Bus Conversions dot Com Bulletin Board
December 21, 2014, 11:43:13 PM *
Welcome, Guest. Please login or register.

Login with username, password and session length
News: If you had an Online Subscription: It takes up much less space in your bus.
   Home   Help Forum Rules Search Calendar Login Register BCM Home Page Contact BCM  
Pages: [1] 2 3  All   Go Down
  Print  
Author Topic: On board heat  (Read 4870 times)
hanks69chevy
Newbie
*
Offline Offline

Posts: 6




Ignore
« on: May 09, 2011, 03:42:25 PM »

I have a MCI 9 and the original ac is no good. Should I keep the duct work and use the original heaters or take everything out and use electric heaters.If I take everything out what do you use for the driver and for defrosters ?
Logged
Chopper Scott
Hero Member
*****
Offline Offline

Posts: 1301


MCI 7




Ignore
« Reply #1 on: May 09, 2011, 05:33:33 PM »

I can't give you the best of advise but mine still has the front heat for the driver and defrosters. Then I have the Suburban heater (propane/12 volt) for the rest of the bus. I generally run that while running down the road if need be. I also have a 1500 watt electric fireplace that I can run if need be if I run the generator.  Having multiple systems is nice in case one gives up the ghost. But I would sure keep the defrosters and driver heat. I know that from experience!
Logged

Seven Heaven.... I pray a lot every time I head down the road!!
Bad decisions make good stories.
robertglines1
steam nut
Hero Member
*****
Offline Offline

Posts: 4066





Ignore
« Reply #2 on: May 09, 2011, 05:40:45 PM »

most of your bussing done on the road in the frigid north keep all you can. if not. drivers heat will usuall knock the chill off going down the road down into the 40's. Hope this helps      Are you going to have a lp furnace? or other heat when parked?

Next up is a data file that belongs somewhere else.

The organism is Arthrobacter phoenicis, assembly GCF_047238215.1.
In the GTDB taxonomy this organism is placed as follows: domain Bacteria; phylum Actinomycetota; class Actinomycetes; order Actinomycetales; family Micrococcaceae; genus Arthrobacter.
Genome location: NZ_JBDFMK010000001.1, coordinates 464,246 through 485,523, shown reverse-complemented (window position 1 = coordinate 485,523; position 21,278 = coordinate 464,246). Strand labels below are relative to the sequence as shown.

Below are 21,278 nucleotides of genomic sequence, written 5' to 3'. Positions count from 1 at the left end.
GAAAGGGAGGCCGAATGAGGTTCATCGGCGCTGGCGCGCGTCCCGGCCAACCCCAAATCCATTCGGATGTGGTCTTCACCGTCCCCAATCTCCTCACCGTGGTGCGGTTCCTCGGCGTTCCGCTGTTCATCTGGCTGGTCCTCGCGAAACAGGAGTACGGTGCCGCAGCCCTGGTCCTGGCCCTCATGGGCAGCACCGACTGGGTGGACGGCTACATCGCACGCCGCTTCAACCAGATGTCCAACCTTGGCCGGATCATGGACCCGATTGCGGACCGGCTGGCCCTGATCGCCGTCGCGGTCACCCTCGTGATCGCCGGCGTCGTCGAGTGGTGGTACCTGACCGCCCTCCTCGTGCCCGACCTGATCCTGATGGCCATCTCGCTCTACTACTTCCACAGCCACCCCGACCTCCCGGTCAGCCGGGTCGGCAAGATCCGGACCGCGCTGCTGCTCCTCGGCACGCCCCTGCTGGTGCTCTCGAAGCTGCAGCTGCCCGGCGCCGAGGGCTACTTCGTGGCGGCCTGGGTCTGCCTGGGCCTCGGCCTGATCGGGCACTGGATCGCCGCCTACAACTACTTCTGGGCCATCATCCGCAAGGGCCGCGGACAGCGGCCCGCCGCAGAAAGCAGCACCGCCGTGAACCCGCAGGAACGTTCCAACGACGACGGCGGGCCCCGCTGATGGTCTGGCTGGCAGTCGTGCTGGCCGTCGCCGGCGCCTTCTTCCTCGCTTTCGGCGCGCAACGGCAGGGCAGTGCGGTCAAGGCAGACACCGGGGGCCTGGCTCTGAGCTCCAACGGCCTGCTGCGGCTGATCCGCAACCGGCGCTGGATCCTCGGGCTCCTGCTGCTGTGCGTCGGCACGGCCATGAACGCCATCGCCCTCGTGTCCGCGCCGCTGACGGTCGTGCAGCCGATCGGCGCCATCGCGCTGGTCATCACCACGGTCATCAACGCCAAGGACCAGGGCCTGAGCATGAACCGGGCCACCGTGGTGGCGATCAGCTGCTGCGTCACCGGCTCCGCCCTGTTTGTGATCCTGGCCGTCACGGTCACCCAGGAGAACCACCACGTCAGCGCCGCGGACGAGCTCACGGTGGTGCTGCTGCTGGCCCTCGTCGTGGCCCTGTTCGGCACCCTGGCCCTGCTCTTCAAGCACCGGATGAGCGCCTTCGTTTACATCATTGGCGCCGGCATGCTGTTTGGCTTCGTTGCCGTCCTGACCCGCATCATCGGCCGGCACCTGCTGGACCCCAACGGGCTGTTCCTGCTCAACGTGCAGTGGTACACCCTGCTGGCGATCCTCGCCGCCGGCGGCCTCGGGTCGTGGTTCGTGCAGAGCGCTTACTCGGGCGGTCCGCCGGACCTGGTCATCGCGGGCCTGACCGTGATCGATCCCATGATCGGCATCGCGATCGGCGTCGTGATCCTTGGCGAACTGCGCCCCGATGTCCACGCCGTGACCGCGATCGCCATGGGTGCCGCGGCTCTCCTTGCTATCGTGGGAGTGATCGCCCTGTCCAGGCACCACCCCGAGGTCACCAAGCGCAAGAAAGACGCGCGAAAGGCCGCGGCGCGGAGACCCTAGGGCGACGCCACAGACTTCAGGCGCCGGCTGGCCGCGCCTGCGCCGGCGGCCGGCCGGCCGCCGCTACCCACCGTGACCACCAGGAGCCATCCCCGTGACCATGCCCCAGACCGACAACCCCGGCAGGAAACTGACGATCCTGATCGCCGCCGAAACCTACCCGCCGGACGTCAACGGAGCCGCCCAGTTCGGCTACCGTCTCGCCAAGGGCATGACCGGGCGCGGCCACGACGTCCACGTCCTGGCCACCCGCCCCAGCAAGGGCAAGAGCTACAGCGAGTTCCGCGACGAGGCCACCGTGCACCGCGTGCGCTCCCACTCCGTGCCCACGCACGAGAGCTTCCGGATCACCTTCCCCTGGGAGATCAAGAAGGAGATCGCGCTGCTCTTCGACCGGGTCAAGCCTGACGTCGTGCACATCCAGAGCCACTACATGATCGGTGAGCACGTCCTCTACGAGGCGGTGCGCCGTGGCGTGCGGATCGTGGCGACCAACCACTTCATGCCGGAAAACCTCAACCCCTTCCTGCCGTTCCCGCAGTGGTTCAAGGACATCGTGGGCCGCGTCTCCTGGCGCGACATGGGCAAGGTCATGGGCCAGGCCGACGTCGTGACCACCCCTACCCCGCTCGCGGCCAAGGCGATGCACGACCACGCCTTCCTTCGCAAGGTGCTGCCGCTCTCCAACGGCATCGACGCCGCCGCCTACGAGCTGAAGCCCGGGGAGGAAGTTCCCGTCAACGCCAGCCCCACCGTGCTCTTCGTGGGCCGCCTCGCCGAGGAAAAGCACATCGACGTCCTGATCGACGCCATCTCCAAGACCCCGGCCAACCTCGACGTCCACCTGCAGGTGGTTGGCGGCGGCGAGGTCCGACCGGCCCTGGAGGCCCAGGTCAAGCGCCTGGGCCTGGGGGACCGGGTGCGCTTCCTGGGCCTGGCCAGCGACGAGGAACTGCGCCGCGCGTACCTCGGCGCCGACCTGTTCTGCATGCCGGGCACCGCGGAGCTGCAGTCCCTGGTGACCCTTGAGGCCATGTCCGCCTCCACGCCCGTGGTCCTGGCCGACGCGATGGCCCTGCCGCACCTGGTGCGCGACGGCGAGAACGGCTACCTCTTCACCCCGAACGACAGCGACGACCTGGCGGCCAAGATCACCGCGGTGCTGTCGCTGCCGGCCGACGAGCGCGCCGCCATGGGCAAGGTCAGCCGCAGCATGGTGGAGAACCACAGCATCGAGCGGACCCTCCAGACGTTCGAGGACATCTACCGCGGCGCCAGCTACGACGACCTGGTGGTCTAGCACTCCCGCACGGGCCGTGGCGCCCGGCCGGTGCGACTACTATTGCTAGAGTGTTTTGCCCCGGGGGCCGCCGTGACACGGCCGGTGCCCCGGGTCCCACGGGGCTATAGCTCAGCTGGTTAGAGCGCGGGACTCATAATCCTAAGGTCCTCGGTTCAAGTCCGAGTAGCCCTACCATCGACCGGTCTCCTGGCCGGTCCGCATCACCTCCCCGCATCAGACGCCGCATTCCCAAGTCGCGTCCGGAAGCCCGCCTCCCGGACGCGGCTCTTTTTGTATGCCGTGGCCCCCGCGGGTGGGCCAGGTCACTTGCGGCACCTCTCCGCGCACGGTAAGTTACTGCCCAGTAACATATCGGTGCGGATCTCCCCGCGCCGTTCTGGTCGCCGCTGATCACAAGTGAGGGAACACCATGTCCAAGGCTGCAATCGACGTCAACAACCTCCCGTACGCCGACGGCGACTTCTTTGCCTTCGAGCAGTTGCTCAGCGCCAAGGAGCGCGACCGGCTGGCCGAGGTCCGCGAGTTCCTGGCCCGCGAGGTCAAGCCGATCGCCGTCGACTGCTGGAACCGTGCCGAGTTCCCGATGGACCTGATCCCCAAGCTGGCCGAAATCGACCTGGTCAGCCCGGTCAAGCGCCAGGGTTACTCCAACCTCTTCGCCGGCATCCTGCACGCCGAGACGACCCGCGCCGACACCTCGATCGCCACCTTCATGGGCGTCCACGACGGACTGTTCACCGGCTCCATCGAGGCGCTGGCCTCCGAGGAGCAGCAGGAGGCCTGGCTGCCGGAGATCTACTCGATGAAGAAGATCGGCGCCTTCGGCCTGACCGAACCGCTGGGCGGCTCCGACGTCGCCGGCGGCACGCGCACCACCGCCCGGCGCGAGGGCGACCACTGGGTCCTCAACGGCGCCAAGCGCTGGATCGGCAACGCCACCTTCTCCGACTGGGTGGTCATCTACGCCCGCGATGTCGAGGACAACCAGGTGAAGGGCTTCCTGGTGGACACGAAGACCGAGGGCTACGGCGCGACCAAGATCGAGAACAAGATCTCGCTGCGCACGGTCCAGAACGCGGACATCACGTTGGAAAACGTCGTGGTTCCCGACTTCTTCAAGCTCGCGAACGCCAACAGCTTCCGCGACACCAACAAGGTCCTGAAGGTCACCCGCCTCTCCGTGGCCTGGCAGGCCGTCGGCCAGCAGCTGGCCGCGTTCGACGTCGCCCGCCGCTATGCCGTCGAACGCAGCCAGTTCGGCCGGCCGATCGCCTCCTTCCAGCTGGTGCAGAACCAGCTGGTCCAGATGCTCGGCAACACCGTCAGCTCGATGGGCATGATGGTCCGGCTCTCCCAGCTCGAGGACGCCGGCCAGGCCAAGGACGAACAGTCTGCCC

Logged

Bob@Judy  98 XLE prevost with 3 slides --Home done---last one! SW INdiana
gus
Hero Member
*****
Offline Offline

Posts: 3546





Ignore
« Reply #3 on: May 09, 2011, 06:04:31 PM »

Both!

Use electric heaters when power is available and use the bus system when rolling. The bus defrosters are especially good so you don't want to lose those.

The main bus heat, since it is designed to warm 40 - 60 people is excellent when rolling. Not much good when parked unless you have a Webasto type setup but even then it is overkill.

Simple portable electric heaters will keep any bus warm as toast. It may take two or three, depends on the bus, but you sure can't beat the price.
Logged

PD4107-152
PD4104-1274
Ash Flat, AR
5B Steve
Sr. Member
****
Offline Offline

Posts: 411





Ignore
« Reply #4 on: May 09, 2011, 06:38:31 PM »



    Keep the O.T.H. but if it was me I would remove the duct work because of the "FILTH'' on the inside.

    Steve 5B.......
Logged
wal1809
Hero Member
*****
Offline Offline

Posts: 1339




Ignore
« Reply #5 on: May 09, 2011, 06:41:36 PM »

Our factoryheat does not work.  We use a stand alone radiator type from Walmart that circulates hot oil through the radiator.  It will flat run you out of there in no time.
Logged

1984 Silver Eagle Model 10 6V92 Allison auto tranny
www.snakebreaker.com
Stormcloud
FMCA#407220
Sr. Member
****
Offline Offline

Posts: 471




Ignore
« Reply #6 on: May 09, 2011, 06:47:21 PM »

It probably depends where you live/use your bus.  If you live in Texas, I would think your heating requirements would be substantially different than ours.

We live in Canada, and have stayed in the bus at -30 using a Webasto heater circulating through several rads inside the bus. The Webasto also warms the engine prior to starting when it is below zero. It certainly makes the bus more usable. I still have the OTR heat/defrost system in place when travelling.

YMMV

Mark
« Last Edit: May 10, 2011, 04:43:27 AM by Stormcloud » Logged

Mark Morgan    near Brandon, Manitoba, Canada
1972 MCI-7     'PapaBus'  8v-71N MT654 Automatic
blank
Hero Member
*****
Offline Offline

Posts: 1929




Ignore
« Reply #7 on: May 09, 2011, 07:34:01 PM »

  I have a S&S Fleetwood Bounder, and was amazed to find zero insulation in the front cab floor, firewall and sidewalls. And the joke of a heater they installed is totally worthless below 35 degrees. Compared to a steel School Bus there is no comparison. Guess they never thought anyone would want to drive it below 70 degrees.

  The point I am trying to make is with a Bus, we already have an all climate vehicle, capable of toasty heating to sub zero temps while keeping the glass clear, to keeping 40 plus people cool in air conditioned comfort across the desert. Certainly the AC is way oversize, and could tolerate some downsizing, but I'm not tearing out either system.

  The Wabasto setup where its tied into the original heating system seems to work well, but there are other systems that can be tied into the Bus coolant system as well.